2. Your photography has been a true pleasure to me, a beautiful remembrance of the past upon which we are built, and a celebration of the good. Thank you. I, too see the decline. I saw it in the 1980s when all seemed well. People used to tease me about being “Mr. Worst-Case Scenario.” One of my buddies whom I worked with for 20 years said, “Ken, some people’s glass is half full. Some people’s glass is half empty. You have no glass.” Of all the things that face us, I believe the methamphetamine problem to be the very worst. You cannot even help them. They are so demonized by their bondage and damage to their mind and nerves, that they can never be trusted, and they don’t want to turn around. I believe in God, and in miracles, although from all appearances and experience, I don’t seem to have the gift to heal people–if I did, I wish I could heal some of them. My fear is not only for our country writ large, but I have eight kids and four grandkids–what happens to them?! God is good, and although we see through the glass darkly, some day, I hope to gain enough of God’s perspective to understand the reason it all had to be this way. In the meantime, I try to celebrate the good and, with Job, keep a humble attitude toward God whenever things aren’t good. I look forward to the day when we are no longer exiles. https://www.youtube.com/watch?v=JsqSNIR5DsU

    1. Ken, so nice to hear from you and to be able to attach a name – if you wouldn’t mind, could you sign your Anonymous comments Ken so that I know it is you. It helps me to relate to you and your comments.

      I am usually the most “Glass half-full” person around, but every once in awhile, I just can’t help myself. I have found many of my friends, both conservative and liberal, demonizing each other continuously. People who would get along in real life demonize each other on the internet. And there is no way to talk to the people on either side. This depresses me utterly. So with you, I will try to celebrate the good and keep a humble attitude.

  3. There is always more to learn, know, understand.

    The ‘state’ of the USA, as everywhere, is a momentary state in the endless flux of changes. None of it is planned – what is planned is soon overtaken by unforeseeable events. We lurch from this to that continually, like people half awake.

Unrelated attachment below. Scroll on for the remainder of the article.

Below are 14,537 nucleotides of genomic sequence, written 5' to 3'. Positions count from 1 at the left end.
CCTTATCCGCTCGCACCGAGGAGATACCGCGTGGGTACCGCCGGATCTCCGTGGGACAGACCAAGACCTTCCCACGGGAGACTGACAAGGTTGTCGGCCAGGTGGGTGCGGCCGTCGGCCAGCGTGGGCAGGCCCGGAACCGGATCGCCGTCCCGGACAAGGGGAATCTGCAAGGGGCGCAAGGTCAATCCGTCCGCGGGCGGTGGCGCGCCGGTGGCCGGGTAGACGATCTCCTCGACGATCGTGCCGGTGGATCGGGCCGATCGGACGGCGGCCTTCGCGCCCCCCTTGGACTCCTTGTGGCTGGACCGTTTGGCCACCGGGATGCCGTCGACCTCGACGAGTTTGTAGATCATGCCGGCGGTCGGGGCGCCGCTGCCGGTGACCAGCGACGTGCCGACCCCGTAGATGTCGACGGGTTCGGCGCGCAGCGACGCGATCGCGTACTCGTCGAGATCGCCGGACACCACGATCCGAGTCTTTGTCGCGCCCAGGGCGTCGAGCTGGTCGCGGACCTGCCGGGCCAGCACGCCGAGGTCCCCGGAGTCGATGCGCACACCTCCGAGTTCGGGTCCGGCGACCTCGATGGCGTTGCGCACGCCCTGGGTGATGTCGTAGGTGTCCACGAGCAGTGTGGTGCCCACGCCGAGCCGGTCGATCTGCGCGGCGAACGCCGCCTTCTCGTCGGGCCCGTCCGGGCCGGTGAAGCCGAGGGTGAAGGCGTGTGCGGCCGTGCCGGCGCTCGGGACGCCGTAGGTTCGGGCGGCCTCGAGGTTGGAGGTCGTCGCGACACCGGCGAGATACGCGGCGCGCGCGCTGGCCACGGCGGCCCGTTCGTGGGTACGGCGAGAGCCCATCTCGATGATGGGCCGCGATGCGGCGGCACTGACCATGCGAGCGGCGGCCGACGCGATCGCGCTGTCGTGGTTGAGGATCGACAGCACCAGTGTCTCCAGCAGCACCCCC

I have noticed patterns, however fleeting.
    There is constant talk of ’40 years of hurt’. I have noticed since I began to notice things around me, that every 10 years, almost to the dot, there has been an economic collapse. The system is patched up, band-aided, and set on its creaking way again. Some times it stumbles, but mostly it lasts about 8-10 years before it goes again.
    Of course, it’s the vulnerable ie 99% of us, who take the fall .
    How long has this been going on, I wonder?

    1. We do live in a patched up world right now. The problem that I have noticed over the years is that with every stumble, it is the 99% who take the hit. The cynical part of me says that those who profit are the ones who encourage this cycle. Certainly they don’t seem to get punished for any actions that they take that result in these collapses.

  4. Interesting contour in your photo of the Benedictine Abbey of St Peter formed by the blue sky under the arch. It’s shaped as a keystone, perhaps even a heavenly keystone that helps bear the weight of the world. Genesis (11 : 1-9 tells the story of the Babylonians attempting to build a tower tall enough to touch the sky, and so heaven.

    1. I love the reference to the Babylonians attempting to build that tower to touch the sky. The Babel story is one of my favorites from the Bible for so many reasons – aspiration, hubris, conceit and vanity all mixed together. I used to think that the cathedrals in Europe suffered from that but after years of research and photographing, am not so sure. There were mathematical models that the builders were using that had theological importance to them. I now wonder if that was the case in Babylon as well.

  5. The different opinions are also expressed all the way over here – I have a friend who was anti-Trump and who has now become pro because of the US unemployment rate falling to its lowest in 50 years. I didn’t know what to say when she praised him long and passionately, contradicting her earlier opinions. So I changed the subject.
    There’s a lot of ugliness out there but also a lot of beauty, and you’ve photographed some of it and shown us. Keep on keeping on, Dennis.

  6. Dear Dennis, I have taken the liberty to reblog this as I truly think it reflects the “state”of the US; there are many thoughts here I share. I also like the song River of Babyleon and of course the Pslam. Best regards, Michael

    1. Michael, pleased and delighted to hear that you have reblogged this, especially because of your normal position on such things. You are, of course, always a welcome addition to our Via Lucis world.

  7. Dennis,

    Danke für Deine nachdenklichen Zeilen!

    Es ist aber spiegelgleich für Deutschland → Viel Armut, Obdachlosigkeit und Menschen, bei welchen die Rente nicht zum Leben reicht. Wogegen Menschen aus anderen Kontinenten hier wie im Paradies leben.

    Du sprichst mir aus der Seele. Es sind aber Deine Worte, wie vorher schon vermerkt wurde!

  8. Thanks for this. I have been working with homeless people for 35 years, and am the founder of the Ali Forney Center in NYC, the world’s largest organization that provides housing for homeless LGBT youth. I often reflect how every living being is a temple of God’s love, and how when we leave people to suffer in destitution in the streets we are desecrating those temples. Your photos of ruined churches speak volumes in this regard.

  9. Thank you for this, Dennis, which speaks so well for so many of us, on the eastern coasts of the Atlantic as well as the western. With all the strange and bitter fruit ripening in time for the current European parliamentary elections, it has certainly become a strange land.